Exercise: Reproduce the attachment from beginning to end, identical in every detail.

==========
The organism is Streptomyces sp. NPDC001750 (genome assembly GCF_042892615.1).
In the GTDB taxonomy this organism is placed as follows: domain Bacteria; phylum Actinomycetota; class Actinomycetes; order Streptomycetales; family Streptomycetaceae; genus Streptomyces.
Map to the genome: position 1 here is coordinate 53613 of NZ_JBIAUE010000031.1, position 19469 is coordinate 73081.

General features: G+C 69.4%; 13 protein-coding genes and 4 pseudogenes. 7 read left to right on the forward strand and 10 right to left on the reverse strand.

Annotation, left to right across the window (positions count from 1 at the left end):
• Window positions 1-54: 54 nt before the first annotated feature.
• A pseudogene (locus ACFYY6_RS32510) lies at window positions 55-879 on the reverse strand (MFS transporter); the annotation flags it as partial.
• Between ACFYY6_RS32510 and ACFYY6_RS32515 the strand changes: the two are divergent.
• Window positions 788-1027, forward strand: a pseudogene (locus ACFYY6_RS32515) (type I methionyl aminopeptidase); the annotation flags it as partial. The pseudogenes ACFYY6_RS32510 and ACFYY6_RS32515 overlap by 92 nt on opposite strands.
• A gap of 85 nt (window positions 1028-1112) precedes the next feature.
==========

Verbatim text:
The organism is Streptomyces sp. NPDC001750 (genome assembly GCF_042892615.1).
In the GTDB taxonomy this organism is placed as follows: domain Bacteria; phylum Actinomycetota; class Actinomycetes; order Streptomycetales; family Streptomycetaceae; genus Streptomyces.
Map to the genome: position 1 here is coordinate 53613 of NZ_JBIAUE010000031.1, position 19469 is coordinate 73081.

General features: G+C 69.4%; 13 protein-coding genes and 4 pseudogenes. 7 read left to right on the forward strand and 10 right to left on the reverse strand.

Annotation, left to right across the window (positions count from 1 at the left end):
• Window positions 1-54: 54 nt before the first annotated feature.
• A pseudogene (locus ACFYY6_RS32510) lies at window positions 55-879 on the reverse strand (MFS transporter); the annotation flags it as partial.
• Between ACFYY6_RS32510 and ACFYY6_RS32515 the strand changes: the two are divergent.
• Window positions 788-1027, forward strand: a pseudogene (locus ACFYY6_RS32515) (type I methionyl aminopeptidase); the annotation flags it as partial. The pseudogenes ACFYY6_RS32510 and ACFYY6_RS32515 overlap by 92 nt on opposite strands.
• A gap of 85 nt (window positions 1028-1112) precedes the next feature.